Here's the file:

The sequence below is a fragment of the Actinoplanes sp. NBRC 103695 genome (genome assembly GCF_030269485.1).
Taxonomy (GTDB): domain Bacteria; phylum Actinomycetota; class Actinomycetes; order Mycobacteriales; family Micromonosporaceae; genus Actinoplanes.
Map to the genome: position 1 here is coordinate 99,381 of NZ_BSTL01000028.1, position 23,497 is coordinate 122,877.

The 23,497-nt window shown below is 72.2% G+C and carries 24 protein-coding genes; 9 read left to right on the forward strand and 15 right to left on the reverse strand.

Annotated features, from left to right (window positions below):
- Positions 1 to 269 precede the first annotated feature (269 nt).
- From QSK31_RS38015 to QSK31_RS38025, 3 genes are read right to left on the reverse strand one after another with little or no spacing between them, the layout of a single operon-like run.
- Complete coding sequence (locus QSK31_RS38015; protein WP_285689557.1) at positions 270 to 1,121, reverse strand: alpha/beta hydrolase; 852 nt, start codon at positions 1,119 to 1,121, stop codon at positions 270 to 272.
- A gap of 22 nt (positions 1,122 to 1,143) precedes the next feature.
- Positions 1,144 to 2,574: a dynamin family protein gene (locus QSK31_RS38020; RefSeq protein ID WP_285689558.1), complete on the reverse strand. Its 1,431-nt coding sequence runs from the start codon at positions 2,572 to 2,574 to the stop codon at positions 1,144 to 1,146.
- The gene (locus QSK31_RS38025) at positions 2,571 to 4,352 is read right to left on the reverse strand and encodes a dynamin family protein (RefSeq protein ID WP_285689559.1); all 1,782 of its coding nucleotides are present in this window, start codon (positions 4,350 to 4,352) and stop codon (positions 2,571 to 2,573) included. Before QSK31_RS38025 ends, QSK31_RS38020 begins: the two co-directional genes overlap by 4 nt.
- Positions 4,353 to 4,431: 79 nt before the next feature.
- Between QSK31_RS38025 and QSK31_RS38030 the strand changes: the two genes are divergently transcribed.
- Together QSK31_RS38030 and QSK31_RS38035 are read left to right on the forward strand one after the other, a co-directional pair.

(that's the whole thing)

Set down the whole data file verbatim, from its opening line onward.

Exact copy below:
The sequence below is a fragment of the Actinoplanes sp. NBRC 103695 genome (genome assembly GCF_030269485.1).
Taxonomy (GTDB): domain Bacteria; phylum Actinomycetota; class Actinomycetes; order Mycobacteriales; family Micromonosporaceae; genus Actinoplanes.
Map to the genome: position 1 here is coordinate 99,381 of NZ_BSTL01000028.1, position 23,497 is coordinate 122,877.

The 23,497-nt window shown below is 72.2% G+C and carries 24 protein-coding genes; 9 read left to right on the forward strand and 15 right to left on the reverse strand.

Annotated features, from left to right (window positions below):
- Positions 1 to 269 precede the first annotated feature (269 nt).
- From QSK31_RS38015 to QSK31_RS38025, 3 genes are read right to left on the reverse strand one after another with little or no spacing between them, the layout of a single operon-like run.
- Complete coding sequence (locus QSK31_RS38015; protein WP_285689557.1) at positions 270 to 1,121, reverse strand: alpha/beta hydrolase; 852 nt, start codon at positions 1,119 to 1,121, stop codon at positions 270 to 272.
- A gap of 22 nt (positions 1,122 to 1,143) precedes the next feature.
- Positions 1,144 to 2,574: a dynamin family protein gene (locus QSK31_RS38020; RefSeq protein ID WP_285689558.1), complete on the reverse strand. Its 1,431-nt coding sequence runs from the start codon at positions 2,572 to 2,574 to the stop codon at positions 1,144 to 1,146.
- The gene (locus QSK31_RS38025) at positions 2,571 to 4,352 is read right to left on the reverse strand and encodes a dynamin family protein (RefSeq protein ID WP_285689559.1); all 1,782 of its coding nucleotides are present in this window, start codon (positions 4,350 to 4,352) and stop codon (positions 2,571 to 2,573) included. Before QSK31_RS38025 ends, QSK31_RS38020 begins: the two co-directional genes overlap by 4 nt.
- Positions 4,353 to 4,431: 79 nt before the next feature.
- Between QSK31_RS38025 and QSK31_RS38030 the strand changes: the two genes are divergently transcribed.
- Together QSK31_RS38030 and QSK31_RS38035 are read left to right on the forward strand one after the other, a co-directional pair.